I recently received an interesting comment from a frequent visitor to my blog. John the First, as he styles himself, quoted from my January 31 post, “Learn more about classicism,” that “Europeans are surrounded by beauty.” He wrote:
I live in the centre of the city of Ghent, the famous “Korenmarkt” being around the corner, with an overwhelming amount of historical buildings, cathedrals, churches, castles, mini castles and a great deal of former aristocratic residential buildings. Actually in context of the crude aesthetics of modern commerce, the blind rush of mass man consumerist, and the narcissism of tourists, these buildings appear like ghosts from the past. It doesn’t even appear to me that the always in a hurry, eating or smartphoning fastfood crowds notice them and really enjoy them. The tourists are out to photograph themselves with the buildings on the background.
My reply went out almost immediately:
You are too hard on them, John. I had no idea you lived in Belgium. Congratulations. But does someone enjoying the scene need to stand there drooling in front of this or that building? Or may they consciously or unconsciously experience an elevated mood or sense of pleasure deriving from the beauty of where they are that is distinguishable from what they might feel in an ugly, sterile, modernist environment? Even if only one in ten feels the specific joy of a beautiful set of buildings such as you describe in Ghent for a moment or two, the value of the beauty is manifest. And you have no idea whether someone doing a selfie is also enjoying the beauty behind him or her, who chose to take the shot in a place of beauty rather than a place of ugliness, yes?
Yes! Admit it, John, you have not reckoned with the power of beauty.
I am reading the new, 60th-anniversary edition of Henry Hope Reed’s classic The Golden City, originally published in 1959. It is one of my bibles, and a full-throated defense of classical architecture at a time when it had almost died out in America. “The Modern,” as the style was called by Reed with a gentle twist of his lips, had replaced traditional design not just in America but in most of Europe. As I pointed out in my post, with so much of the old remaining in Europe as a model for its architects and city planners, it was baffling that the Europeans had been snookered as badly by the modernists as we Americans, and that their design elites were even more intent upon crushing traditional design practices than their confederates on this side of the pond.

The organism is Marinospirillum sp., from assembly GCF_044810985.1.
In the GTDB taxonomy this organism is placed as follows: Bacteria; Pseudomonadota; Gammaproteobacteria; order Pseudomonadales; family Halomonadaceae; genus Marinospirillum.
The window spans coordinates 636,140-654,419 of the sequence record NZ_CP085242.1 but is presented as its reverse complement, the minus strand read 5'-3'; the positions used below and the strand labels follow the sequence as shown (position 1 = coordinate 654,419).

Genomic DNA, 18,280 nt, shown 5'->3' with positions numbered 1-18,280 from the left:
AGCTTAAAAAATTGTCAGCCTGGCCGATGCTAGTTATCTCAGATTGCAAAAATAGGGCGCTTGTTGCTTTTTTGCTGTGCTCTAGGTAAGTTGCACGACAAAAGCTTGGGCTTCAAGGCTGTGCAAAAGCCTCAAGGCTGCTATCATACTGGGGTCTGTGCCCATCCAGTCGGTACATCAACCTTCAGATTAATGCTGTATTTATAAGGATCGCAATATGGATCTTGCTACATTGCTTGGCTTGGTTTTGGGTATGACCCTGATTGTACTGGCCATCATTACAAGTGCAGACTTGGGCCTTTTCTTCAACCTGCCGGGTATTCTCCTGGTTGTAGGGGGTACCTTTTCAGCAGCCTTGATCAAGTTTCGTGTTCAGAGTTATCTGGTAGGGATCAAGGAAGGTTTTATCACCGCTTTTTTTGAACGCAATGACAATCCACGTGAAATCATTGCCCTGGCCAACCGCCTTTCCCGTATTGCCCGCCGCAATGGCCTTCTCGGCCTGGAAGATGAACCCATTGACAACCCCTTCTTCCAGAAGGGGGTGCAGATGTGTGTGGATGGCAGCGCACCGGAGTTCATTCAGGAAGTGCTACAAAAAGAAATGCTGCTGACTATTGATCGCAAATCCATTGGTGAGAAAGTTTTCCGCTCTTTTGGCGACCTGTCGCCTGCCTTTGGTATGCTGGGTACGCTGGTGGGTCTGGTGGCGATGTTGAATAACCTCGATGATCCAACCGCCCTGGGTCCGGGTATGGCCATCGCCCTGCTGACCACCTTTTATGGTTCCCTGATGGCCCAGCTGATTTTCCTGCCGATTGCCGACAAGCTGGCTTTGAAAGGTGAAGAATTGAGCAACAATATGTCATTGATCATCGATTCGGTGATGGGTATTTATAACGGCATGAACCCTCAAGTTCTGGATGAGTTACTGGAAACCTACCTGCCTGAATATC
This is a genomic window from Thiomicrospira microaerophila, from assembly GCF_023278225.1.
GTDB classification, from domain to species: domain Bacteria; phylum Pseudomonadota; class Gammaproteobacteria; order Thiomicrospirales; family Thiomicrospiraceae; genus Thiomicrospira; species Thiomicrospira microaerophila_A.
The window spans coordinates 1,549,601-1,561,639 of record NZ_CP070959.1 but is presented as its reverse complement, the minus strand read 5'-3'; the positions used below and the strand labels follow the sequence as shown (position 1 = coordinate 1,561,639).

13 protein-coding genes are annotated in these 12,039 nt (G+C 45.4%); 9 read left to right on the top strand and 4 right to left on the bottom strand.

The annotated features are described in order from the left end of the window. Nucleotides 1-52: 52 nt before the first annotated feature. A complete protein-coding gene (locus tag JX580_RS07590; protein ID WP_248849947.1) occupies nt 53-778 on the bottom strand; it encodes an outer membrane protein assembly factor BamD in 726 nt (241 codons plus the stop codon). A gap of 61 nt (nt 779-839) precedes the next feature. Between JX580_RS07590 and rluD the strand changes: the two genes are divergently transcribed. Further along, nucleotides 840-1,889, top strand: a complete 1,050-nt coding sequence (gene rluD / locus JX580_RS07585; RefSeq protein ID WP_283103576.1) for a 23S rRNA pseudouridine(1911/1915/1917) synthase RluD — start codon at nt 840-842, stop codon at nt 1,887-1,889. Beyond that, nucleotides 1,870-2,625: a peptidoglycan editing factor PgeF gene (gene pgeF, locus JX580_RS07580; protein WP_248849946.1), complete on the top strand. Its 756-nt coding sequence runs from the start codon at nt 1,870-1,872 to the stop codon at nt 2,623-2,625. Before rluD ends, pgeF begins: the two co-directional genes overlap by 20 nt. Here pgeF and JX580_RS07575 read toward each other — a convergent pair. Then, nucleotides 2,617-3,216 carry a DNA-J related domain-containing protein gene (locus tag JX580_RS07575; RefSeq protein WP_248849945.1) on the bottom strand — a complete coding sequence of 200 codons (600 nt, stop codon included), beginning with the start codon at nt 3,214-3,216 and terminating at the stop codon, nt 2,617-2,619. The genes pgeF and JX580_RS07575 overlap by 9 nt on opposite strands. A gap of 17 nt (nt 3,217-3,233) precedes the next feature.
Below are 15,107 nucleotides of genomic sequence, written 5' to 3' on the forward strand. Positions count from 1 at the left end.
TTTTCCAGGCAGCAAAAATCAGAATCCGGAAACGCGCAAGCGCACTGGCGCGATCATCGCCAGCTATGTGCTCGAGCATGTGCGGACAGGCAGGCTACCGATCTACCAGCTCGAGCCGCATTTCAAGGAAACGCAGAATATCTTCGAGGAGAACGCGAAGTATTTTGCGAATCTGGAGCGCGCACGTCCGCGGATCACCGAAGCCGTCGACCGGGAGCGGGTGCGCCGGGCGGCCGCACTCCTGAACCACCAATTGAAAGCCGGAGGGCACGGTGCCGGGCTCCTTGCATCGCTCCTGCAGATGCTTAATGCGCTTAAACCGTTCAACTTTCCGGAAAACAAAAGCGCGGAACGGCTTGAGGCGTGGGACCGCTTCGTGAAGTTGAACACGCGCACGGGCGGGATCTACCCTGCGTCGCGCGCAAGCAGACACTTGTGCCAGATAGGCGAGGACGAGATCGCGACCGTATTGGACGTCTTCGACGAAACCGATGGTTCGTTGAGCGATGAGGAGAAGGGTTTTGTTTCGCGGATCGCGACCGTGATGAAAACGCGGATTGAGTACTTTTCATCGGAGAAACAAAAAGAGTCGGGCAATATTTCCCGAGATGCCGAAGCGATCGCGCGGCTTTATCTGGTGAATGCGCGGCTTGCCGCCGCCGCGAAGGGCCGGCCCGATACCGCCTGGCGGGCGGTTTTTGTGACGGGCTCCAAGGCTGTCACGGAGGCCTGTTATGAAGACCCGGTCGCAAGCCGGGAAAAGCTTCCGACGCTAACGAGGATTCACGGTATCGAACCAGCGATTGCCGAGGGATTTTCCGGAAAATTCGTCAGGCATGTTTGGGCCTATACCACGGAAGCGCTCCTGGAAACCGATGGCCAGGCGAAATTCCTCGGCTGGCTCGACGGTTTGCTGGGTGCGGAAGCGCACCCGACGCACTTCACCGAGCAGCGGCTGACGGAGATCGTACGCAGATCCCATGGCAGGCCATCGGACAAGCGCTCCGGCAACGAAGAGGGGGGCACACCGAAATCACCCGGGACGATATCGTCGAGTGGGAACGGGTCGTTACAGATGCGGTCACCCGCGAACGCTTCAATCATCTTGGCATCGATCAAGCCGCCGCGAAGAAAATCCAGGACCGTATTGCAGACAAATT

In Europe and America, between World War I and World War II, the traditional design establishment surrendered without a fight. European modernists (those of Great Britain included) rebuilt bombed-out cities in styles that almost make one pine for the ruins. Prince Charles was right to say of London that “[y]ou have to give this much to the Luftwaffe: when it knocked down our buildings it did not replace them with anything more offensive than rubble.”
So how did the modernists manage such a thoroughgoing design revolution between the two wars? It’s too complicated a question to address here. Suffice it to say the revolt against beauty was as thorough as it was unnoticed – until Reed. His Golden City begins with a long set of photographs comparing what had been built before and what all too often replaced it in New York City. The photos need no exegesis. (Though of course he provides one, with his patented brio.) Anyone looking at the before and after would agree that a great wrong has been perpetrated not just on New York but on the world. Reed explains:
It is the absence of ornament in the Modern city that most betrays its unreality. The real world is not a desert, unpeopled and solitary; the real world is full of life and of the reminders of life. (“I plead for decoration,” Clifton Fadiman has written, “man is an ornamental animal.”) An essential part of it is reflected in the ornament about us, from the dolphin-headed coffee spout at the Automat to the Statue of Liberty in the harbor.
No doubt this is as obvious to the people at the Korenmarkt in Ghent as anywhere else. Every human being spends a lifetime experiencing architecture on a daily basis, and thus is capable of judging the art of architecture more naturally and more ably than, say the arts of painting or poetry. Only architects have had their human sense of beauty “educated” out of them at architecture school.
The historic preservation movement has saved many thousands of buildings in Europe and America (among all too many losses). But the ancient idea of using the inspiration of the past to build anew has been unaccountably slow to revive in an era where the ugly continues to maintain its stranglehold on the beautiful.
Beauty remains under assault in the world of architecture, but it reigns supreme in the eyes, hearts and souls of everyday people.